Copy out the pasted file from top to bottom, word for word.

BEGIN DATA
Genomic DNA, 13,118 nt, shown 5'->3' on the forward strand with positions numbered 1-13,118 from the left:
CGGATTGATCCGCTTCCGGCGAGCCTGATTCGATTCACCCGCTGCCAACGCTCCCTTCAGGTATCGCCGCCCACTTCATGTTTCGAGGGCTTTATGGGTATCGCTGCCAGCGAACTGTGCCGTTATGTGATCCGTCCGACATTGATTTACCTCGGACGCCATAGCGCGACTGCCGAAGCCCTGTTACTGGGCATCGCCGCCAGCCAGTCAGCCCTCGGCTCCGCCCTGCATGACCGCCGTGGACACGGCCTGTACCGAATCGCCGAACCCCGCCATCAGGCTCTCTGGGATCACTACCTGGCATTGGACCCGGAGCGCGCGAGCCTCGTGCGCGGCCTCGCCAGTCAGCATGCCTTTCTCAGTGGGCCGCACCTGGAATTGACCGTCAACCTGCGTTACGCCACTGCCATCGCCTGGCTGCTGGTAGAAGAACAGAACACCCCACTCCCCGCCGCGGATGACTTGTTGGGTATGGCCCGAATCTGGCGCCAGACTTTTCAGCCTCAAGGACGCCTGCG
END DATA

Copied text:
Genomic DNA, 13,118 nt, shown 5'->3' on the forward strand with positions numbered 1-13,118 from the left:
CGGATTGATCCGCTTCCGGCGAGCCTGATTCGATTCACCCGCTGCCAACGCTCCCTTCAGGTATCGCCGCCCACTTCATGTTTCGAGGGCTTTATGGGTATCGCTGCCAGCGAACTGTGCCGTTATGTGATCCGTCCGACATTGATTTACCTCGGACGCCATAGCGCGACTGCCGAAGCCCTGTTACTGGGCATCGCCGCCAGCCAGTCAGCCCTCGGCTCCGCCCTGCATGACCGCCGTGGACACGGCCTGTACCGAATCGCCGAACCCCGCCATCAGGCTCTCTGGGATCACTACCTGGCATTGGACCCGGAGCGCGCGAGCCTCGTGCGCGGCCTCGCCAGTCAGCATGCCTTTCTCAGTGGGCCGCACCTGGAATTGACCGTCAACCTGCGTTACGCCACTGCCATCGCCTGGCTGCTGGTAGAAGAACAGAACACCCCACTCCCCGCCGCGGATGACTTGTTGGGTATGGCCCGAATCTGGCGCCAGACTTTTCAGCCTCAAGGACGCCTGCG